After all most people no longer know there is a difference thanks to Microsoft and the Americanization of language, I have seen this personally in nursing that the UK terms have slowly been replaced by the American spelling.
    The devotees are doing an amazing service in editing Prabhupada’s books using the language they know best, after all we also have New Zealand English and Australian English which also has it’s own unique spelling and word usage; so where do we stop?

    • I am also from Wales – Barri – and so I would also like to see at least one of Srila Prabhupada’s books available in the Welsh language. Through vigorous action on behalf of Welsh language speakers and academics, the Welsh language has been advanced, in just my lifetime, from a fringe issue to a national standard. The progress has left Irish Gaelic speakers wondering where on earth they went wrong. There are 250 Sanskrit words in Welsh, so it lends itself well to translation.

      Where do we stop in translating Srila Prabhupada’s books? Having been involved in the translation and production of the first Swahili and Ethiopian books, I would say let’s not stop until we reach the 1500 languages mark, which is what the Jehovah’s Witnesses have done and of course the various Bible societies. And along the way, yes, I would still like to see a British-English version.

  2. Giridhari Das

    Dear Kripamoya Prabhu,
    Please remember – Americans do NOT speak English…they speak American! 🙂


  3. Akruranatha

    It should not be hard to publish a British English version. It is not like you will have to make a whole new translation. You could make some “global” find and replace spelling changes and then probably changing a few words or phrases here and there would be enough, wouldn’t it?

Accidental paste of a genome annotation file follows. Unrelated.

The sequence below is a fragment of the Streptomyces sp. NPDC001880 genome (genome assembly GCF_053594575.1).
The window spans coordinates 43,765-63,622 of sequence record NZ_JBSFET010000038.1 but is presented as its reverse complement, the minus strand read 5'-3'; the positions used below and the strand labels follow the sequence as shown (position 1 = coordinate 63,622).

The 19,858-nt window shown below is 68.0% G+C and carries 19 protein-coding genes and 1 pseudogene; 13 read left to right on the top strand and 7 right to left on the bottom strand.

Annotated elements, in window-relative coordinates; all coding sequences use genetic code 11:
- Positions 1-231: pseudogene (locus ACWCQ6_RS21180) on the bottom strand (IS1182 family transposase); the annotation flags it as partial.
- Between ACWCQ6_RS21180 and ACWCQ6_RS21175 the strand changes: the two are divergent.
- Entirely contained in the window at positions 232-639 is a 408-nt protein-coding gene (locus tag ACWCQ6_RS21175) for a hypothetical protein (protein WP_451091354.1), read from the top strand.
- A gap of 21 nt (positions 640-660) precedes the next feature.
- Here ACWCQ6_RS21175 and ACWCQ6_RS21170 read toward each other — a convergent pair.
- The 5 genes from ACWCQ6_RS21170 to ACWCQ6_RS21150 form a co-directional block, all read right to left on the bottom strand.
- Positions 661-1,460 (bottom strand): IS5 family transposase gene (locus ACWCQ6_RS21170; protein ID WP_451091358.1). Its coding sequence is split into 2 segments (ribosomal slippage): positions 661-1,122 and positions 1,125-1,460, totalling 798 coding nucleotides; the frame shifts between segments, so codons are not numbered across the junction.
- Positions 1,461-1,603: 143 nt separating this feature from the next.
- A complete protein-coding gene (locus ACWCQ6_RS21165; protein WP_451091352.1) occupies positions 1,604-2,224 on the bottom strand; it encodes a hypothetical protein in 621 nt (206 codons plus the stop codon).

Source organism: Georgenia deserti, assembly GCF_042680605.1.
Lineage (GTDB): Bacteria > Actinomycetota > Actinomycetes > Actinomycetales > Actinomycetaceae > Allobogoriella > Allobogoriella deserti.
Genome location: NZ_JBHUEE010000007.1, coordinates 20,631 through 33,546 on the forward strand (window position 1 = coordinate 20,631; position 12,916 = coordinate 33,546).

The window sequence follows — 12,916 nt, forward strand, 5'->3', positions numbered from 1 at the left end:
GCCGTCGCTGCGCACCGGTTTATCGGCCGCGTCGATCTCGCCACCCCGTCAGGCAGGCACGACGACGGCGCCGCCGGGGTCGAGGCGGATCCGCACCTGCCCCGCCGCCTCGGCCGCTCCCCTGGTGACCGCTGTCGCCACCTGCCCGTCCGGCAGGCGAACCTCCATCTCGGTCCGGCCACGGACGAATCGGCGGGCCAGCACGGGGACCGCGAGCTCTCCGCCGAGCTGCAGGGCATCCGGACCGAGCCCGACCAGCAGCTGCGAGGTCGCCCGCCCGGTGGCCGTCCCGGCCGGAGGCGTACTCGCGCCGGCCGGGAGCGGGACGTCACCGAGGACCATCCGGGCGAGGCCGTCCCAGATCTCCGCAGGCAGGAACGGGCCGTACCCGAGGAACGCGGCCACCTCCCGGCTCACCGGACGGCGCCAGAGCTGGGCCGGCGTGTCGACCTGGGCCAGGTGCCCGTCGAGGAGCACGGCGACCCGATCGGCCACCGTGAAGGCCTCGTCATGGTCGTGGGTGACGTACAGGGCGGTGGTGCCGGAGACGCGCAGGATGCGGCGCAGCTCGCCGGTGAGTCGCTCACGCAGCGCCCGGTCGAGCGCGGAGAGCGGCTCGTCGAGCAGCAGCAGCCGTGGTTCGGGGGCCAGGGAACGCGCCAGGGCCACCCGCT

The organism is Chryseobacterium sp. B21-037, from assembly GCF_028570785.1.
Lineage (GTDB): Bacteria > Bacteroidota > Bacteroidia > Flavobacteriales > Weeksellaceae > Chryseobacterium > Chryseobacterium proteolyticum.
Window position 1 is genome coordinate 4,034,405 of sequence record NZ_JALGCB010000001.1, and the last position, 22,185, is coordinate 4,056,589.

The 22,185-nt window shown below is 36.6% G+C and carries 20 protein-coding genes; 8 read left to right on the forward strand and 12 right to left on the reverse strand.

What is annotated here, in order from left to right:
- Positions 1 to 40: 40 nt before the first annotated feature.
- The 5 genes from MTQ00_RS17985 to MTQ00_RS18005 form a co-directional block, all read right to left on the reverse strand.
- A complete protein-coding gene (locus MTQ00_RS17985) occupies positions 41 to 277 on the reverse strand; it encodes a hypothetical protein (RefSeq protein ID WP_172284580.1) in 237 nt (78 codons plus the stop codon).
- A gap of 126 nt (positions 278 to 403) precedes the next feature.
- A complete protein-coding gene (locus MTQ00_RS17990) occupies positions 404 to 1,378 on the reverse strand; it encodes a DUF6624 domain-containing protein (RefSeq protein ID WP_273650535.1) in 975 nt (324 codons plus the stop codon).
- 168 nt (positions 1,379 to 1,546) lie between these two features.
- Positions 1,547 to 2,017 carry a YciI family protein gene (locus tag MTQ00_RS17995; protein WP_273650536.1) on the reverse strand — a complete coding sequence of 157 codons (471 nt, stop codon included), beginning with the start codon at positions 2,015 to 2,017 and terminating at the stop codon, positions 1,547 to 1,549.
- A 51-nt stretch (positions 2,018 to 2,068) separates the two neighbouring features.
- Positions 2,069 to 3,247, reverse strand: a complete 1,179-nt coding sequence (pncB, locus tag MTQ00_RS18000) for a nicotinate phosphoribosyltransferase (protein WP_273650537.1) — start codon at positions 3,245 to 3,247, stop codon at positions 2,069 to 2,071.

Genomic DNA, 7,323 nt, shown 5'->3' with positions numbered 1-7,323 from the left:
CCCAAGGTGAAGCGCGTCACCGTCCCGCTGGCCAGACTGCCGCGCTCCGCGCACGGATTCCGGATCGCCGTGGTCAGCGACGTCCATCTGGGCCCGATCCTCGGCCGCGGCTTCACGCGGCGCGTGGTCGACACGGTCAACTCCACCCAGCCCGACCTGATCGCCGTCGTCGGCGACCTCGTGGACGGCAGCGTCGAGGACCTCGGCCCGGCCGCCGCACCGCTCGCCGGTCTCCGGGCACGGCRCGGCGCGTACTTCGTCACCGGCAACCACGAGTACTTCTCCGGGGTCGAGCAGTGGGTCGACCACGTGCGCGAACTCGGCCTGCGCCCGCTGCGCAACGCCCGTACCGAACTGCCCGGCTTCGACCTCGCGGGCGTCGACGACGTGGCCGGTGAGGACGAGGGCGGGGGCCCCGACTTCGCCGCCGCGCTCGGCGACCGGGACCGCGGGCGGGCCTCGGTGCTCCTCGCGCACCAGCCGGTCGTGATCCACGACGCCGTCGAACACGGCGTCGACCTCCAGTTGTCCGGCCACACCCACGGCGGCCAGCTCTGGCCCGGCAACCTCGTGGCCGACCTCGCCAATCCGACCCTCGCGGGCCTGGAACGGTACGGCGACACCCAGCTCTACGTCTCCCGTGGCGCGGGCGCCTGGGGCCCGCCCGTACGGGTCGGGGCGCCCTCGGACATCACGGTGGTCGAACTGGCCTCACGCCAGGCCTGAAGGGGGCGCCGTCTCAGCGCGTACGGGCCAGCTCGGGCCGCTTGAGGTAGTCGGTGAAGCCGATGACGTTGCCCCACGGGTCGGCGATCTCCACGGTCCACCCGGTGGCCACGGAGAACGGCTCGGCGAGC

It does make sense to not make it seem like an American book, when it would be so easy to make a British version.

    I do not know much about Kiwi and Aussie English (being a “Yank” myself), but they might even prefer the British English books to the American versions. Or let them make their own versions. Why not? It should be simple.

    And of course there should be Welsh books in due course. It may not be a priority because nearly all Welsh readers can also read English (I’m guessing), but as long as there are some people who would prefer to read the books in Welsh, let’s make it possible.

    Cockney Rhyming Slang and California “Boontling” may be some of the last languages we will translate the books into. 🙂

  4. dusyanta dasa

    Hare Krsna.
    According to what is being produced on the Internet today there is a wide descrepancy of views as to the whole topic of re-translating Srila Prabhupadas Books.
    Since the 1978 Gaura Purnima announcement concerning the Guru Issue and the “Uttama” Adhikari Diksa Gurus of that time and the translations of Srila Prabhupadas Books,there has been a huge migration from unity in Iskcon.How many Iskcons exist today?Certainly not only one.All claim to be the genuine Iskcon.
    These issues and many more have dissected Iskcon into fragments of the original existence of Iskcon.And each “Iskcon” fights against the other “Iskcon”.
    We see the Rittviks just expanding and are doing well,the devotees taking re-initiation from H H Narayana Maharaja saying they are now the real Iskcon,the original printing of Srila Prabhupadas Books group of Iskcon,the new age type Iskcon,and the Official Gbc Iskcon.
    Seems to me that what Srila Prabhupada was worried about after His Disappearance,the break up of iskcon,is coming true.Perhaps, before we dont even recognise what is Iskcon,we should have an Istagosthi together with a view to unifying the small population of Vaisnavas that inhabit this small planet.Otherwise what will Iskcon be like in another 30years.?Dont we want Srila Prabhupada to be represented strongly in the Vaisnava world for as long as possible?Isnt Srila Prabhupada the topmost Vaisnava of modern times?Hasnt Srila Prabhupada contributed more to this world than any other Vaisnava,and holds the most unique position in Vaisnava history in ALL Sampradayas.?